Brexit is over. What does this mean for owners of EU trade mark registrations and applications?

Now that Brexit is done all EU trade marks and international registrations designating the EU which were protected, so effectively registered, as at the 31st of December, 2020, have been given a corresponding national UK trademark registration. That’s been created by the UK Intellectual Property Office. Those national registrations are now completely independent and are governed by the UK laws and must be managed via the UK Intellectual Property Office. They have the same legal status as if you applied for and registered the trade mark under the UK law initially. They keep the original filing date of the EU mark. They also keep the original priority date if that differs from the filing date. The UK component is now entirely independent from any EU registration such that they can be assigned, licensed, renewed, and challenged all separately from the original EU right from which it’s divorced now.

The owners of nationalised trade marks do not need to file any application or pay any application fee if they had fully protected or registered rights as at the 31st of December 2020. There should be very little to do if you were the owner of an EUTM at the 31st December 2020. It should be a smooth process. EUTM owners will not necessarily receive a separate registration certificate or record from the UK Office, but this can be accessed online if needed. If you are unsure whether your EU trade mark is now protected in the UK, please contact us and we can check the status for you.

The owners of all EU trade marks and international registrations designating the EU that were still pending, so were still applications and not registered as at the 1st of January, 2021, have the option to apply for an application in the United Kingdom if they file with the UK IP office. That option is open until the 1st of October, 2021. Pending mark applicants need to take steps, whether at 1 January 2021 the application was pending as an EU application or as an international registration designating the EU that had not yet been fully protected in the EU, to file an application with the UK IP office by the 1st of October, 2021 to retain the original dates and details.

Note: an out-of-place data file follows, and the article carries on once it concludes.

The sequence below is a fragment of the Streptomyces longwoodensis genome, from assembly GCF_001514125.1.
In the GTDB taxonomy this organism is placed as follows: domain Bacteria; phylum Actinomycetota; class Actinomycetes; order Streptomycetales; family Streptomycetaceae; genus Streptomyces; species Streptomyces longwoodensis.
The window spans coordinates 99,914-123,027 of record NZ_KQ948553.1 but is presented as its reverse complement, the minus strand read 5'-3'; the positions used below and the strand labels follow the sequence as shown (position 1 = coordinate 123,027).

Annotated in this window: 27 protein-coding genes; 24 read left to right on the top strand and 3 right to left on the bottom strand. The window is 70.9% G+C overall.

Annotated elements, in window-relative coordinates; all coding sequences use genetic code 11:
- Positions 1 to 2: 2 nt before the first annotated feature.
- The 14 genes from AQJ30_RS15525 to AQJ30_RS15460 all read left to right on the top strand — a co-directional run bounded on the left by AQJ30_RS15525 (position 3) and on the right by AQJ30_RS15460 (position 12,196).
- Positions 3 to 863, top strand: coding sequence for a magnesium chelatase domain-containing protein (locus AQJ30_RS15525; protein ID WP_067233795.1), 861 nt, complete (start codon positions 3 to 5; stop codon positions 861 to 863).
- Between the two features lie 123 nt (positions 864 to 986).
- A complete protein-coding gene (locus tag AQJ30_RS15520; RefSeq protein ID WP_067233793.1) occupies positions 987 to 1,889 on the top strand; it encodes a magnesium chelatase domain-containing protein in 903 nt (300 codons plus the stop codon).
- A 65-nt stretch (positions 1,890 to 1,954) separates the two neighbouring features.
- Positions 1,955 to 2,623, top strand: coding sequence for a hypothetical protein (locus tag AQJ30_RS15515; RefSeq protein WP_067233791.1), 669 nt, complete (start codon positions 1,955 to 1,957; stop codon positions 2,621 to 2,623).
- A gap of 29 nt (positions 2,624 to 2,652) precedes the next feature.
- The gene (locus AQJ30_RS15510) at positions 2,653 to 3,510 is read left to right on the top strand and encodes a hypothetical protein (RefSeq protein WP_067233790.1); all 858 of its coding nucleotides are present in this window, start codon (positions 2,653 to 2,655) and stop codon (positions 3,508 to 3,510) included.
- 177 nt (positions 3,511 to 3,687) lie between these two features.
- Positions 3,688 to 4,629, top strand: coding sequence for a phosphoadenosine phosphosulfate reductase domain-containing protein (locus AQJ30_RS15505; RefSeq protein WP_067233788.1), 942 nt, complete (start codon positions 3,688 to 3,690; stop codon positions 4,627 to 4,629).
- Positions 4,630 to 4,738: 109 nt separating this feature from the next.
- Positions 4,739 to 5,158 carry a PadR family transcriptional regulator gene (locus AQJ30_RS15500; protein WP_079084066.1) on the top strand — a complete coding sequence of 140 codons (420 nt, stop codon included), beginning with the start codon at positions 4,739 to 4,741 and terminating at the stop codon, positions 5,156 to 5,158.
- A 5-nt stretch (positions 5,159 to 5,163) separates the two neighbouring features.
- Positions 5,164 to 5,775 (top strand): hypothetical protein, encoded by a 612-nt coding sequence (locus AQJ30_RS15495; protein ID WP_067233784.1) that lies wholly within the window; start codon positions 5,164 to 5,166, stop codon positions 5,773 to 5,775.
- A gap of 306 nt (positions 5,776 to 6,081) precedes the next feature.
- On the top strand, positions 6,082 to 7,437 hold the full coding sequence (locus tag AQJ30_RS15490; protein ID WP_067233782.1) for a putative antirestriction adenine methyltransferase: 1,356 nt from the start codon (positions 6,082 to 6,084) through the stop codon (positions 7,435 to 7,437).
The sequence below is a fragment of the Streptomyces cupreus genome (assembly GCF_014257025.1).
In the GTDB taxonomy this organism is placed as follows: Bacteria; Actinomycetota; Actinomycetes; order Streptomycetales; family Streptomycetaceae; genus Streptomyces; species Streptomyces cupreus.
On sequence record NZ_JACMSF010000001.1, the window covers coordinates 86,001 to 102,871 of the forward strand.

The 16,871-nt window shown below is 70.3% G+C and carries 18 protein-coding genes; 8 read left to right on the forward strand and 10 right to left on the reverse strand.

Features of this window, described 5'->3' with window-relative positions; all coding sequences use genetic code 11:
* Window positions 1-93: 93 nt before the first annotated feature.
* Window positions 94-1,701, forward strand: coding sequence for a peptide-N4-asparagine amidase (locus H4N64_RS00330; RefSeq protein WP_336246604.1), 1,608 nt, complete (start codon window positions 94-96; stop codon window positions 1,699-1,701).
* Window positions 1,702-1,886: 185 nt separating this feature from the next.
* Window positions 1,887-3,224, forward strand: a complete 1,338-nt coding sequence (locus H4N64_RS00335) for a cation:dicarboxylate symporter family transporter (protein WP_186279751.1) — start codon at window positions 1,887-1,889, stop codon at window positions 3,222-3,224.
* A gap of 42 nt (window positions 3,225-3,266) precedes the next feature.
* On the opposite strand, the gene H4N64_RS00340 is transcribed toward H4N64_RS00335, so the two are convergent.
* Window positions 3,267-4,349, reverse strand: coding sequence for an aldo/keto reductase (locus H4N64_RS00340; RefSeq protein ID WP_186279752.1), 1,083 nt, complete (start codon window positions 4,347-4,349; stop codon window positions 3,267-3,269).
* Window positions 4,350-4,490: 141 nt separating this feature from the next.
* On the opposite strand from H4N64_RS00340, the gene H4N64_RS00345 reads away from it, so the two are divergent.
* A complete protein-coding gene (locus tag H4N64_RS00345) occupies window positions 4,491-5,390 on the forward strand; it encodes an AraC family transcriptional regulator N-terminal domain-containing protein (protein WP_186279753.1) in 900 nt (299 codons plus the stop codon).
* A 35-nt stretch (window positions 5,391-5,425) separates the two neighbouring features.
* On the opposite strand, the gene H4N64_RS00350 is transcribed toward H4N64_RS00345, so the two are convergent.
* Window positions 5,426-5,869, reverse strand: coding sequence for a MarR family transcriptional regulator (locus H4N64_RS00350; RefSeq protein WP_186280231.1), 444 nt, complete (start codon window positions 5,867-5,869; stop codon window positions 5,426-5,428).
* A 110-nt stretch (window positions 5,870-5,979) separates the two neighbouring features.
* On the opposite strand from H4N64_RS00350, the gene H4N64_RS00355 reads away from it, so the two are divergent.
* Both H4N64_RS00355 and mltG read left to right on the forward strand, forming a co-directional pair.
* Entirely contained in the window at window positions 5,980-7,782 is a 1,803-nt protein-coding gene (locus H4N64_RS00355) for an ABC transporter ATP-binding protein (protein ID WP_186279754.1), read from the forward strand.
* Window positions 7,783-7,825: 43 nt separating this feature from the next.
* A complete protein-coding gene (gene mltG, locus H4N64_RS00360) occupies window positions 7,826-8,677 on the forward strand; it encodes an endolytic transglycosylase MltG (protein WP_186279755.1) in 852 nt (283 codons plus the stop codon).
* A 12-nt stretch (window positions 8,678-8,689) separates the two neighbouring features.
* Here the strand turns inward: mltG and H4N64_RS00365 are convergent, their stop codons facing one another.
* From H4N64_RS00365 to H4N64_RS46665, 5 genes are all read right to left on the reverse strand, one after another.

Important considerations around ‘use’ of an EU trade mark following Brexit

Previously an EU trade mark rights holder could rely on use made of the mark in the UK to ensure the EUTM was not vulnerable to removal for non-use. However, this is no longer the case. Holders of nationalised UK rights from now on need to show they use the mark in the UK, and, holders of EUTM rights need to be able to show they use the mark in European Union countries outside the UK. Otherwise, one or the other could be vulnerable to cancelation on the basis of the trade mark not being used in the relevant jurisdiction.

Address for Service in the UK

There’s also been a change of rules regarding address for service in relation to nationalised UK trade marks, and also new applications. It’s always been the case that if you filed a new application directly in the UK, you have to have an address for service approved by the UK office. The old rule that you could have an EU attorney has gone now. You have to have an attorney that is registered in the UK, Gibraltar, or in the Channel Islands if you want to file a new application for a trade mark in the UK.

However, owners of nationalised trade marks, either pending applications or registered marks that have been converted to the UK, don’t need to change the address for service for three years. So they’ve got this three year grace period. And that includes when renewing the trade marks. And the only caveat to that is if there are proceedings commenced. So if somebody challenges your trade mark registration that’s been converted from EU trademark into a UK national trade mark, for example, by filing non-use proceedings, then you will need to seek representation from a UK attorney or an attorney in the Gibraltar or Channel Islands. And that’s the same if you have a pending application that is opposed, you need to seek representation, local representation. But other than that, the holders of the existing trademarks can keep their EU agents on the record for three years.

So the effect of BREXIT on EU rights holders is complex!

The take home message is if you have any doubts about your rights in the United Kingdom, having previously had either a pending or a registered EU trademark, or EU designation under an international registration, then you should speak with your trade marks attorney, because it really isn’t the same rule for everyone. It’s very nuanced, and it depends on the particular situation.

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